What are the biological mechanisms that switch genes on and off? Think of it like this: In identical twins, why does one twin develop cancer or rheumatoid arthritis or diabetes and the other doesn’t? Their DNA is exactly the same. That’s epigenomics at play. While the DNA is the same, the network of chemical switches turning the genes on or off is not.
Epigenetic modifications are reversible modifications on a cell’s DNA that affect gene expression without altering the DNA sequence. Two of the most characterized epigenetic modifications are DNA methylation and histone modification.
DNA methylation is a process by which methyl groups are added to DNA. Methylation modifies the function of the DNA, typically acting to suppress gene transcription. DNA methylation is essential for normal development and is associated with a number of key processes including genomic imprinting, X-chromosome inactivation, suppression of repetitive elements, and carcinogenesis.
Epigenomic profiling by DNA methylation is important in the regulation of gene expression and is known to play a critical role in the development of cells. Aberrant methylation is linked to in the etiology of many human diseases including cancer.
Our understanding of epigenetic alterations in diseases is rapidly increasing due to the development of genome-wide techniques for their identification. The ever-increasing number of genes that show epigenetic alterations emphasizes the crucial role of these epigenetic alterations — particularly DNA methylation — for future diagnosis, prognosis and prediction of response to therapies.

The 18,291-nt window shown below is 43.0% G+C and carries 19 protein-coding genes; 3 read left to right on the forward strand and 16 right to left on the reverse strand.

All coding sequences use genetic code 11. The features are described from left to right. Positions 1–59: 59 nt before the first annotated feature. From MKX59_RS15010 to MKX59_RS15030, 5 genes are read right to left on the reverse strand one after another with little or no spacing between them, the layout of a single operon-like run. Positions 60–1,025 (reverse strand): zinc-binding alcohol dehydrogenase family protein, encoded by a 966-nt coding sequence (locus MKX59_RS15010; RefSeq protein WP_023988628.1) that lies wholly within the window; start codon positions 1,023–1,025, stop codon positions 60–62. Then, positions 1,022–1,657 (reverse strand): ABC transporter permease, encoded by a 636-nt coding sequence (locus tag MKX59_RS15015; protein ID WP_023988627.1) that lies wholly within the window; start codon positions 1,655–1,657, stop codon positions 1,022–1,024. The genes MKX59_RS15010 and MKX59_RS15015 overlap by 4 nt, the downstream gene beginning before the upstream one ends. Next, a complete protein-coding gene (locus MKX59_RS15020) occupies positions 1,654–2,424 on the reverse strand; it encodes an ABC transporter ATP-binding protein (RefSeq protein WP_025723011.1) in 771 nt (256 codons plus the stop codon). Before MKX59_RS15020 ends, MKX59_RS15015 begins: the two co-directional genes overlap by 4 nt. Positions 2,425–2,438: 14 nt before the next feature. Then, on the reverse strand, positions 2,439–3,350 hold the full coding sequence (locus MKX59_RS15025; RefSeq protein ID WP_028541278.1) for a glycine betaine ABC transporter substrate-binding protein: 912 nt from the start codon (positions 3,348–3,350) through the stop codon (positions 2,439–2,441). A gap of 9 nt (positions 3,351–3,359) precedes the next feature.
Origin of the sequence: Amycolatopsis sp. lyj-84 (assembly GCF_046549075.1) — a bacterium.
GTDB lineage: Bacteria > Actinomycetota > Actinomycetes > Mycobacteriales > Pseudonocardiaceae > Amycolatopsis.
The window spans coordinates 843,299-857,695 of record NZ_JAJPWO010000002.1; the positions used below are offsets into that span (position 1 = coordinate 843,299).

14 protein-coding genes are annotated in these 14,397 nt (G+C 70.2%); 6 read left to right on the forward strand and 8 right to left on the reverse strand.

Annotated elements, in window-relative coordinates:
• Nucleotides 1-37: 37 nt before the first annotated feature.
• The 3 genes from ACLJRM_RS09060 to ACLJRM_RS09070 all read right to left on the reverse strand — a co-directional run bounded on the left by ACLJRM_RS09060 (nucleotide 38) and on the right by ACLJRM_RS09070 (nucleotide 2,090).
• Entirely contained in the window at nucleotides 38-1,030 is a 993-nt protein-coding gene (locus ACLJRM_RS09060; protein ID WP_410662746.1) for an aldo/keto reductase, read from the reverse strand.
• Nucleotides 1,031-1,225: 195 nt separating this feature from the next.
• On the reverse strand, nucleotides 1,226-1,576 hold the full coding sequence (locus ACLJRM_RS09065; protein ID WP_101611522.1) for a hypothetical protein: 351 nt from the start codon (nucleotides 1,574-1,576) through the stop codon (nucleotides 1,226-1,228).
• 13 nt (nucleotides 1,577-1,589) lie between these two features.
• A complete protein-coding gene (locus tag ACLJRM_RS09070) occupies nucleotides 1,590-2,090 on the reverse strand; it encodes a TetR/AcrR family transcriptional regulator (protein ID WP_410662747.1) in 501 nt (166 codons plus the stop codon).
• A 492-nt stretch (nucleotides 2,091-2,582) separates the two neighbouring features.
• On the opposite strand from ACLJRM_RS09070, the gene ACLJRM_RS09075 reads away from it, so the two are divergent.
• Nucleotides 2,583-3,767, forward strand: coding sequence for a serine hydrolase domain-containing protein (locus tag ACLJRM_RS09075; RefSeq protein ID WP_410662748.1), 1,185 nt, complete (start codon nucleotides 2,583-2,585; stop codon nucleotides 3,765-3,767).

Mayo Clinic researcher Julie Cunningham, Ph.D., led a research team to evaluate the similarities and differences between available methods for DNA methylation profiling. In a comparison of the approaches, Dr. Cunningham and her team found that despite differences in coverage, all the methods showed high concordance. The results of the study appeared in the journal Epigenomics.
"Investigators [now] have a choice of approaches they could use. What we really wanted was to see if any one of these offered any benefits over another," Dr. Cunningham said in a recent interview with GenomeWeb.
"There have been other comparisons [made], but this was more comprehensive insofar as we added two newer capture methods that have recently come onto the market," she added.
The Mayo Clinic team studied the two newer sequencing methods — one called methyl capture sequencing or SS-METH Seq using Agilent capture technology, and another using the Roche NimbleGen SeqCapEpi enrichment platform — against two other sequencing approaches — reduced representation bisulfite sequencing, and methylated DNA immunoprecipitation, or MeDIP sequencing. They also evaluated the Illumina Human Methylation 450 Bead Chip, and applied all five techniques to a pair of mother/daughter cell lines.
Overall, the researchers found that the five approaches produced encouragingly similar results, matching up with each other in both pairwise and four-way analyses with high concordance percentages. At the same time, the comparison study also highlighted important areas where the techniques differ, with implications for others in the field considering one or another of these techniques for their own epigenetic research.
Here is Molika Ashford’s complete story on GenomeWeb.